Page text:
<100 mg/dL¶

100–125 mg/dL or treated to goal

≥126 mg/dL

Fasting Plasma Glucose
Children (8-19 years):

<100 mg/dL¶

100–125 mg/dL

≥126 mg/dL

AHA Life's Simple 7 score:
1. Lloyd-Jones et al.2 ideal CVH: free from CVD and meets all the 7 ideal metric criteria of Life's Simple 7
2. Folsom et al.4: optimal (10-14), average (5-9), or inadequate (0-4)
3. Desai et al.7: ideal (≥12), intermediate (9-11), or poor (≤8)

AHA: American Heart Association; CVD: cardiovascular diseases, CVH: cardiovascular health; DBP: diastolic blood pressure; SBP: systolic blood pressure.

* Fruits and vegetables: ≥4.5 cups/day; 2.Fish: ≥two 3.5-oz servings/week (preferably oily fish); 3.Fiber-rich whole grains (≥1.1gram of fiber per10 gram of carbohydrate): ≥three 1-oz-equivalent servings/day; 4. Sodium: <1500 mg/day; 5. Sugar-sweetened beverages: ≤450 kcal (36 oz)/week.2
¶ Untreated values.

Recently, Folsom et al. analyzed the Atherosclerosis Risk in Communities (ARIC) Study cohort for the association of adherence to ideal AHA Life's Simple 7 metrics and lifetime risk of developing heart failure (HF) and/or left ventricular hypertrophy (LVH), LV diastolic dysfunction, and LV systolic dysfunction (subclinical markers).4 ARIC is a prospective observational study that enrolled 15,792 middle-aged (45-64 years) men and women in 1987-1989, in four US communities.5 The ARIC cohort was followed with four subsequent examinations 3 years apart and a fifth examination between 2011 and 2013 to allow an overall follow-up of 25 years. After excluding those with baseline HF, ARIC investigators classified their cohort into three CVH subgroups according to Life's Simple 7 risk score, ranging from 0 to14, by assigning for each metric two points for ideal, one point for intermediate, and zero points for poor: optimal (10-14), average (5-9), or inadequate (0-4).4 Echocardiographic LVH was based on the LV mass indexed to body surface area (>95 g/m2 for women and >115 g/m2 for men), systolic dysfunction was defined as LV ejection fraction (LVEF) <50%, and diastolic dysfunction defined as the ratio of early diastolic mitral valve peak inflow velocity (E) to tissue Doppler-derived septal early mitral annulus relaxation (e') velocity (E/e') >15.4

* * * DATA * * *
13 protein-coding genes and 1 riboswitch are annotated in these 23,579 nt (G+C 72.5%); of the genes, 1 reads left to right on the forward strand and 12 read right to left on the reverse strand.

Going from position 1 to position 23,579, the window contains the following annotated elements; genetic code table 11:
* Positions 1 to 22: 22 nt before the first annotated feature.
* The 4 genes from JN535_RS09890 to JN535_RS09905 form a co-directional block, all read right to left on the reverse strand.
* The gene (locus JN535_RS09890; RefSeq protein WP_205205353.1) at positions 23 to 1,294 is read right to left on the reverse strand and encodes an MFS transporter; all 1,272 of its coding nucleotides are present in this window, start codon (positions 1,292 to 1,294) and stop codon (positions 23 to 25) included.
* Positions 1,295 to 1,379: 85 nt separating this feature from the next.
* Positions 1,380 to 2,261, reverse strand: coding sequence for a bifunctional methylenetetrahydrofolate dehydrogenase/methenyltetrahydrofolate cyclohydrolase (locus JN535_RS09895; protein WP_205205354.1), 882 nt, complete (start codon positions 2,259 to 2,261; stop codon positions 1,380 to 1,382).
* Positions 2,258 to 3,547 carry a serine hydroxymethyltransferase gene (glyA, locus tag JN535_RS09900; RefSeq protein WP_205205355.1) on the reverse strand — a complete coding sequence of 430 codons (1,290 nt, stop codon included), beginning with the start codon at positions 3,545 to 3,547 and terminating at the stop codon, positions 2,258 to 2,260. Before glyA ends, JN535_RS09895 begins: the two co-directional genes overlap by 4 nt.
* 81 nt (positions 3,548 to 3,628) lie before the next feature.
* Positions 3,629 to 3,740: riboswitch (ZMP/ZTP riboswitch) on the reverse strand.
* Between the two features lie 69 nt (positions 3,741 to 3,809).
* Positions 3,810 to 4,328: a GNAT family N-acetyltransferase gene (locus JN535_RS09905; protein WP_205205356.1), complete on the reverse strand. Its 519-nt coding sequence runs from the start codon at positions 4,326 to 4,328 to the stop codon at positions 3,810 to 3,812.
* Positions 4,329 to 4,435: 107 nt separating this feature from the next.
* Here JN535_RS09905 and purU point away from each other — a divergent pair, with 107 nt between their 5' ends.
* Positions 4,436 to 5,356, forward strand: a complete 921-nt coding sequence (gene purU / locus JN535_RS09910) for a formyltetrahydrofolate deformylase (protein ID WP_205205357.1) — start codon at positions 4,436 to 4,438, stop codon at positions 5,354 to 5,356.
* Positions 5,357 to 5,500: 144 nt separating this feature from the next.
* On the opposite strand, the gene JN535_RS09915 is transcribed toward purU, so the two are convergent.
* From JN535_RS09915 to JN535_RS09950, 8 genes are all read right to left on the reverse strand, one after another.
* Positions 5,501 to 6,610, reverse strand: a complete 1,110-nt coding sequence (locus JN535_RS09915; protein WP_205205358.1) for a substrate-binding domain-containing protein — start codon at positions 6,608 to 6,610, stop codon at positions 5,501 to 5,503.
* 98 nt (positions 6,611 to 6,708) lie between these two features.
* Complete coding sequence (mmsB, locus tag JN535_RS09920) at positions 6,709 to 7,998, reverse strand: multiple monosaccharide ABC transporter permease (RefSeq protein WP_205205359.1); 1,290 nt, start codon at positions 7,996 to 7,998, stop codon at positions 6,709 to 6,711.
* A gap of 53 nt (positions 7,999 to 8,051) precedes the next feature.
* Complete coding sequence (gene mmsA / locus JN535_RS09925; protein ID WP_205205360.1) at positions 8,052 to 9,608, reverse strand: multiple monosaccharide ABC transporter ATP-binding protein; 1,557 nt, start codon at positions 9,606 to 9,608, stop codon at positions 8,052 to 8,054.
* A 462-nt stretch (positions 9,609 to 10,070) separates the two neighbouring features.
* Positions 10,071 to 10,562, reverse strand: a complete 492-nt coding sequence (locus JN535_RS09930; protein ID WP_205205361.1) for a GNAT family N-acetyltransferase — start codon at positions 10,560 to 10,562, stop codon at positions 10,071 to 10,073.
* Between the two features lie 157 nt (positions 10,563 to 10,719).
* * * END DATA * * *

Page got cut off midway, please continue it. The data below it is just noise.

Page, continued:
Interestingly, Folsom et al. demonstrated that lifetime risk (through age 85) of incident HF in the middle-aged ARIC cohort was 25.5% over 25 years of follow up.4 There was a stepwise decrement in lifetime risk for HF with higher Life's Simple 7 scores: 48.6% among those with inadequate CVH, 26.8% for those with average CHV, and 14.4% for those with optimal CVH score.4 Similarly, in the Framingham Offspring cohort (average age 58 years) who were free of CVD, Xanthakis et al. showed a significant inverse association between ideal CVH metrics and the incidence of CVD (defined as CHD, HF, intermittent claudication, and cerebrovascular disease) over a 16-year follow-up period: age- and sex-adjusted hazard ratio for incident CVD per 1 unit increase in the CVH score was 0.77 (p<0.0001).6